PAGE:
Before the leaves begin to tumble, fall opens its doors for us to come outside and enjoy the best of seasons. What better way to take in the crisp air
Before the leaves begin to tumble, fall opens its doors for us to come outside and enjoy the best of seasons. What better way to take in the crisp air than with a day trip to a place that has bright blue skies, colorful autumn leaves, and the best family fun that fall has to offer?
Take a ride to Wayne County, and you’ll come home full of happy memories of the season. Here are three of our favorite fall pursuits to help you make the most of your visit.
We could go on about our scenic parks, historic sites, and legendary BBQ joints, and brag about the daily airshows we witness as F-15E Strike Eagles soar across our skies, but what Goldsboro’s appeal really boils down to is its originality.
Real-life paranormal investigator — and full-time police officer — Thomas Bailey makes sure you get the most out of his Goldsboro ghost tours. Pick from two options: a two-hour walking tour through downtown Goldsboro or a two-hour walking tour at the Goldsborough Bridge Battlefield.
The site of the Civil War’s Battle of Goldsborough Bridge, where 15,000 soldiers fought in December 1862, the battlefield comes alive this time of year, Bailey says. “In the fall, the closer you get to December, the more active it is. Ninety percent of the time, you’ll see something.”
On the battlefield tours, Bailey carries a laser grid and an EVP. “That’s an electronic voice phenomenon,” he explains. “You ask questions, and you get answers. And the laser grid splits a laser pointer into thousands of little dots. When something walks in front of it, the dots take that shape.”
For the downtown tours, Bailey swaps his tools for good old-fashioned storytelling — with results. “I get a lot of people who’ll say something like, ‘My wife made me come down here, I don’t believe in any of this junk.’ But then when it’s over, they’ll say they can’t believe it. They never thought anything like this existed. Personally, when I go on ghost tours, I think, if you’ve got a ghost story, that’s great,” Bailey says. “But if you can experience something, it’s not just a story — it’s a fact. That’s how I strive to do my tours.”
Bailey, a history buff who grew up in Wayne County, loves the opportunity his ghost tours give him to share Goldsboro’s history with locals and visitors. Like the fact that Abraham Lincoln had lunch downtown. And that Sherman marched through Center Street, and the Civil War soldiers camped in the exact spot of his tours. “We have so much history here,” he says. “I hope people will leave having a greater respect for that.”
Pop quiz: What’s the name of a young male turkey? You have three choices: a rooster, a tom, or a jake.
That’s the kind of question participants at the Hood Swamp Corn Maze need to get right if they want to progress to the finish line. (If you said jake, you’re one twisty-turn closer.)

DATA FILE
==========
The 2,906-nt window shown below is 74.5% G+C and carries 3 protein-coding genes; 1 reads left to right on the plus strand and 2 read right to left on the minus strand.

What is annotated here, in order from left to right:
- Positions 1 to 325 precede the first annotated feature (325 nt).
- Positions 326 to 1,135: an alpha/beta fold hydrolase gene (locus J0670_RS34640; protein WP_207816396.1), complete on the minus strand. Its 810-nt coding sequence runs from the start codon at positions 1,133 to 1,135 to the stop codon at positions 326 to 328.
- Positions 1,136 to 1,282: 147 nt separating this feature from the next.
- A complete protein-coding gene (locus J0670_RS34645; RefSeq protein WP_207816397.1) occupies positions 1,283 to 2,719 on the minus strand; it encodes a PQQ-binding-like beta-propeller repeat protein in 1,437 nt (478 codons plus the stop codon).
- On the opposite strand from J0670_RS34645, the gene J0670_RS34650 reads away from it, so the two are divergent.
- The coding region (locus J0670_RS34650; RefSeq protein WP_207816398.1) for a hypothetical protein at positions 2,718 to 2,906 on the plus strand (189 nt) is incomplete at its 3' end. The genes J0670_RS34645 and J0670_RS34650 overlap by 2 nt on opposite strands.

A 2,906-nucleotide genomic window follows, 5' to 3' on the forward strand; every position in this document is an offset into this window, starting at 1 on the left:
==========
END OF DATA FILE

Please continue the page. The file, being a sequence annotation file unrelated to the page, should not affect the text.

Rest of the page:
Open Fridays from 5 to 9 p.m., Saturdays from 12 to 9 p.m., and Sundays from 1 to 6 p.m., Hood Swamp Farms welcomes visitors from all over the state every weekend in October.
“It’s a fun way to learn a little more about farm life,” says Jeff Parks, who’s worked on his family’s farm since he graduated from North Carolina State University in 1990. Parks moved back home to work with his dad, Ham, now 92. “We like to promote farming for people who don’t have that experience,” he says. “That’s one of the main reasons we started doing the corn maze about five years ago.”
In addition to the corn maze, Jeff and his wife, Shawn, escort their guests on hayrides in an old cotton trailer. “We have a bucket of corn on the cob, and we call up the cows so people can feed them from the trailer,” Parks says. Along the ride, guests also get to see the Parks’s chickens.
Before visitors head out, Parks gives them a brochure with facts about Wayne County agriculture. “We have a motto to keep things simple,” he says. “We want people to understand the importance of family farms.”
Just a 20-minute drive from Goldsboro, Mount Olive is famous for pickles, its charming downtown, and now R&R Brewing. Located right downtown, it offers refreshing brews that rotate throughout the year to take advantage of seasonal ingredients.
“My wife and I got married in the fall, about a month after the brewery opened,” says Ryan Roberts, head of operations. So every year, in honor of their anniversary, R&R serves a seasonal favorite: Goodbye Miss Brown. “[My wife] requested the ingredients, a sweet potato pie brown ale,” Roberts says. “There’s just about 100 gallons per run, so when it’s gone, it’s gone.”
The 3,000-square-foot brewery features a cheery taproom complete with a rustic bar Roberts made from a 100-plus-year-old poplar that fell in eastern North Carolina during Hurricane Matthew. Behind the bar, taproom manager Dom Goings is happy to help you find your new favorite brew. If you’re not sure where to start, he’ll give you a sample to try — in a recycled pickle jar, of course.
If you’re hungry, grab a bite to eat from a food truck. Then kick back on the patio, at a picnic table, on a bench made from an old wooden barrel, or in one of R&R’s signature hammocks in the beer garden.
“In the fall, it’s like everybody is returning home,” Roberts says. “Around here, a lot of people went to the beach or the mountains for summer vacation, and there’s this peace and relaxation that comes with being home and gathering together to catch up on lost time. Out on our patio, you can settle in by a fire pit and breathe in the crisp, clean, air … enjoy a little country living.”